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Title: A sensitive, selective, and portable detector for contraband: The compact integrated narcotics detection instrument

Abstract

A Compact Integrated Narcotics Detection Instrument (CINDI) has been developed at NOVA R and D, Inc., in cooperation with the US Coast Guard. This detector utilizes neutrons emitted from {sup 252}Cf. Neutrons emitted from the front face of CINDI penetrate dense compartment barrier materials with little change in energy but are backscattered by hydrogen-rich materials such as drugs. The backscattered neutrons are detected, and the rate is displayed by a microprocessor-controller integrated into CINDI. The operator guides the detector along a suspected area and receives immediate feedback from the state-of-the-art electronics. For user safety, the device incorporates a highly sensitive detection scheme to permit the use of a very weak radioactive source, without compromising detectability. CINDI is capable of detecting narcotics effectively behind panels made of steel, wood, fiberglass, or even lead-lined materials. This makes it useful for inspecting marine vessels, ship bulkheads, automobiles, structure walls, or small sealed containers. Figure 2 shows three views of the CINDI instrument. CINDI responds strongly to hydrogen-rich materials such as narcotics. It has been tested at NOVA, the US Coast Guard, and Brewt Power Systems. The results of the tests show excellent response and specificity to narcotics. CINDI has led to a newmore » technology that shows promise for identifying the concealed contraband. The new technique uses a fusion of two independent but complementary signals for detecting and possibly identifying concealed drugs in a variety of carriers such as vehicles, marine vessels, airplanes, containers, cargo, and luggage. The carriers will be scanned using both neutron and gamma-ray sources. The signal from both the neutron and gamma-ray backscattering and/or transmission can be used simultaneously to detect and possibly identify the contrabands it has been trained for. A system that can produce three-dimensional images for both signals may also be developed. The two images may be combined and analyzed by a fast host computer to detect concealed contraband. The two independent signatures when analyzed simultaneously may help determine the type of concealed contraband.« less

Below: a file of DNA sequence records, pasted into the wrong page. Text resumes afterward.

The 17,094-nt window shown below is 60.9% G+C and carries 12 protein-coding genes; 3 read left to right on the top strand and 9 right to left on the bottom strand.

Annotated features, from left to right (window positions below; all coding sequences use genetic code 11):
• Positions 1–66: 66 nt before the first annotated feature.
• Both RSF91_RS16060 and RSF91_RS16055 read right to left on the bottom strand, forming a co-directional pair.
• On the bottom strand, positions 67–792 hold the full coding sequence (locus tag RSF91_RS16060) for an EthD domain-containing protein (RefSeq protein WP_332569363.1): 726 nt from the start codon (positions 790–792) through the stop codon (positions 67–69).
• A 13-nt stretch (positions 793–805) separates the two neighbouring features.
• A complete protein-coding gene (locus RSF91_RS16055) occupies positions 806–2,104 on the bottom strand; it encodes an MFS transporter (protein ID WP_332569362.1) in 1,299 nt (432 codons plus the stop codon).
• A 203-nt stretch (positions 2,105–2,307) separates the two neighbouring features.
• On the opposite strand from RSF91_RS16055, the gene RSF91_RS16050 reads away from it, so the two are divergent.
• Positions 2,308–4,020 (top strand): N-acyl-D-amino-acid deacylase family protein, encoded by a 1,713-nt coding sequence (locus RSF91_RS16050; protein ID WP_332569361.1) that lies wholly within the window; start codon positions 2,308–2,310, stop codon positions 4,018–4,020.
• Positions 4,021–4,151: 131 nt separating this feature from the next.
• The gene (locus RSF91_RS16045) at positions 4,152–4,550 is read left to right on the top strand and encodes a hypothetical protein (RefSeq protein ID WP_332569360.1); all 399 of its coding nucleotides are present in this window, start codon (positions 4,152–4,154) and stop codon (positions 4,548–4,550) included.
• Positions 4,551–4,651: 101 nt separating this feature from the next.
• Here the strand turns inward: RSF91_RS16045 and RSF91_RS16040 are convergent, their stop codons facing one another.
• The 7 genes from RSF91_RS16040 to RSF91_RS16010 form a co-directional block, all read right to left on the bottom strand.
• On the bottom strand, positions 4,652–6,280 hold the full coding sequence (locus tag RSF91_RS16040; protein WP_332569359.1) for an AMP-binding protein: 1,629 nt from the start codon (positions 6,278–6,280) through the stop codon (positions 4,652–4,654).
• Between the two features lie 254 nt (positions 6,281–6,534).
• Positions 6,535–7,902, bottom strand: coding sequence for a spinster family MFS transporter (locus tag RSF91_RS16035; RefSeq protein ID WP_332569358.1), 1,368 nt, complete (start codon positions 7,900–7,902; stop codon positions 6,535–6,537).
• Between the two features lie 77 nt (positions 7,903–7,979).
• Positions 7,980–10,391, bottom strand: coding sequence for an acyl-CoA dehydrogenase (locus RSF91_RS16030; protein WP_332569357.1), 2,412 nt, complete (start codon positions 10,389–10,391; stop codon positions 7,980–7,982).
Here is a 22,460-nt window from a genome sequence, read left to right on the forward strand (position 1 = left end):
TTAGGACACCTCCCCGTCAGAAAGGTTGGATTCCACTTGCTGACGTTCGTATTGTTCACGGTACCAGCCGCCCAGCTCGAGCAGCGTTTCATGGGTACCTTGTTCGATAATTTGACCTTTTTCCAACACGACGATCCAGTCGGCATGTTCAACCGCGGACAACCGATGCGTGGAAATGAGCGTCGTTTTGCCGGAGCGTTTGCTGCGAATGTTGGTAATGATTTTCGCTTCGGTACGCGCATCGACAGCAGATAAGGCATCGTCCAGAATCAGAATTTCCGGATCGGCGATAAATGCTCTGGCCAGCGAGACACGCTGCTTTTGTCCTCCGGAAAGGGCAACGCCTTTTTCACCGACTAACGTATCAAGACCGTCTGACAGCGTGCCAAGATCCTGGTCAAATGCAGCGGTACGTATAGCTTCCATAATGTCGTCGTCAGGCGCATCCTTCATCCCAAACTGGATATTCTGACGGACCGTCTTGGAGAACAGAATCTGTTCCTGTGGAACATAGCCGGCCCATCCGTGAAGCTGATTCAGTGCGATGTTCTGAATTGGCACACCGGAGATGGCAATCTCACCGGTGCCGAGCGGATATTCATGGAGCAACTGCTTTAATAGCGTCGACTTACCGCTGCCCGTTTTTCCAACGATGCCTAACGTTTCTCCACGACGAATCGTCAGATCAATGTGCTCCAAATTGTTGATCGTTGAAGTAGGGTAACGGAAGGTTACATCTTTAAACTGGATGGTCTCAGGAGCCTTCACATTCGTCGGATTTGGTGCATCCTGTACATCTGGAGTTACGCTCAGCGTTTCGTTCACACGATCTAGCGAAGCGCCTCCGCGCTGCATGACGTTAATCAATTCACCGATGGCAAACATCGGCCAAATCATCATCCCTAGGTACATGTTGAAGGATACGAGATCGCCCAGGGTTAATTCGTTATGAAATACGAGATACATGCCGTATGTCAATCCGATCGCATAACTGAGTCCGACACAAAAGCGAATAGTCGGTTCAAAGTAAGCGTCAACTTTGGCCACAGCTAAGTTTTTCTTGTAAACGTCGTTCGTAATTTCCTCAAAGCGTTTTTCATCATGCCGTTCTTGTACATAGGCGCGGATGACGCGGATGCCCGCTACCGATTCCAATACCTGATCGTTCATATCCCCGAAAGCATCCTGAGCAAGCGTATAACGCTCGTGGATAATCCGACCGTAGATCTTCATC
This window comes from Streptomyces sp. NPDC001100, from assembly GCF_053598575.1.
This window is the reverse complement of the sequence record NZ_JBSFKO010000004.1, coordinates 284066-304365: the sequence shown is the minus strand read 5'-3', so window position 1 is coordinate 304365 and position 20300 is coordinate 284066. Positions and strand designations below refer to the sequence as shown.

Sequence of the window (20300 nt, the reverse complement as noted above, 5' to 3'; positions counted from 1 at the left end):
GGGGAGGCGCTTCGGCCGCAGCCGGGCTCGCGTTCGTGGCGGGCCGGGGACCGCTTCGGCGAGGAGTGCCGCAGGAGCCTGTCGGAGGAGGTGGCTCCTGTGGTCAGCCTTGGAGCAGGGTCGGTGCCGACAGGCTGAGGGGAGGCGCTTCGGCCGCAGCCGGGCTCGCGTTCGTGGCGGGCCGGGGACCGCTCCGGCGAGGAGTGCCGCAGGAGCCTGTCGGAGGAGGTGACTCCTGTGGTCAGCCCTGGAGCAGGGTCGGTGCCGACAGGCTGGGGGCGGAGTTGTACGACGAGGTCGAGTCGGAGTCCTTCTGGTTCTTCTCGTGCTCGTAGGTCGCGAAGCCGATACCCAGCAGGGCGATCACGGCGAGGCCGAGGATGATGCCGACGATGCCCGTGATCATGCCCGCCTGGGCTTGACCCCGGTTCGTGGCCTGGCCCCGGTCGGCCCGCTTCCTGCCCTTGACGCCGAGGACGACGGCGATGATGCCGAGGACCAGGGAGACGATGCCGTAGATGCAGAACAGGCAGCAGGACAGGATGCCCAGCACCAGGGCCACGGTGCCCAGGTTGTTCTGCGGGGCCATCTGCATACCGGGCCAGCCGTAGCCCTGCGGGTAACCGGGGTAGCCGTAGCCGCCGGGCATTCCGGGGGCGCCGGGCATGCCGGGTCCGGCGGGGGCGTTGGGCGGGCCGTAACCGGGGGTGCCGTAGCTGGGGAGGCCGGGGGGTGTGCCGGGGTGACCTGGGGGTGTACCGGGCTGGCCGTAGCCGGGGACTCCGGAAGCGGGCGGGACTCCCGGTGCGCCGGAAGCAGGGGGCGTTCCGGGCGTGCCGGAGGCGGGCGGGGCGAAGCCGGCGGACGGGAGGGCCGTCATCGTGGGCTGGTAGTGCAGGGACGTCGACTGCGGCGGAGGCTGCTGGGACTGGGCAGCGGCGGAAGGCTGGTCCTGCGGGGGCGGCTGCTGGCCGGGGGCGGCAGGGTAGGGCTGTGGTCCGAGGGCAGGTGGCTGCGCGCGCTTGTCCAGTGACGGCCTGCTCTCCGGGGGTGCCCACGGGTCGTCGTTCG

Authors:
; ; ; ;
Publication Date:
OSTI Identifier:
20093649
Resource Type:
Journal Article
Journal Name:
Transactions of the American Nuclear Society
Additional Journal Information:
Journal Volume: 82; Conference: 2000 Annual Meeting - American Nuclear Society, San Diego, CA (US), 06/04/2000--06/08/2000; Other Information: PBD: 2000; Journal ID: ISSN 0003-018X
Country of Publication:
United States
Language:
English
Subject:
46 INSTRUMENTATION RELATED TO NUCLEAR SCIENCE AND TECHNOLOGY; 37 INORGANIC, ORGANIC, PHYSICAL AND ANALYTICAL CHEMISTRY; NONDESTRUCTIVE ANALYSIS; NEUTRON DETECTORS; NEUTRON SOURCES; PORTABLE EQUIPMENT; CALIFORNIUM 252; CRIME DETECTION; DRUGS

Citation Formats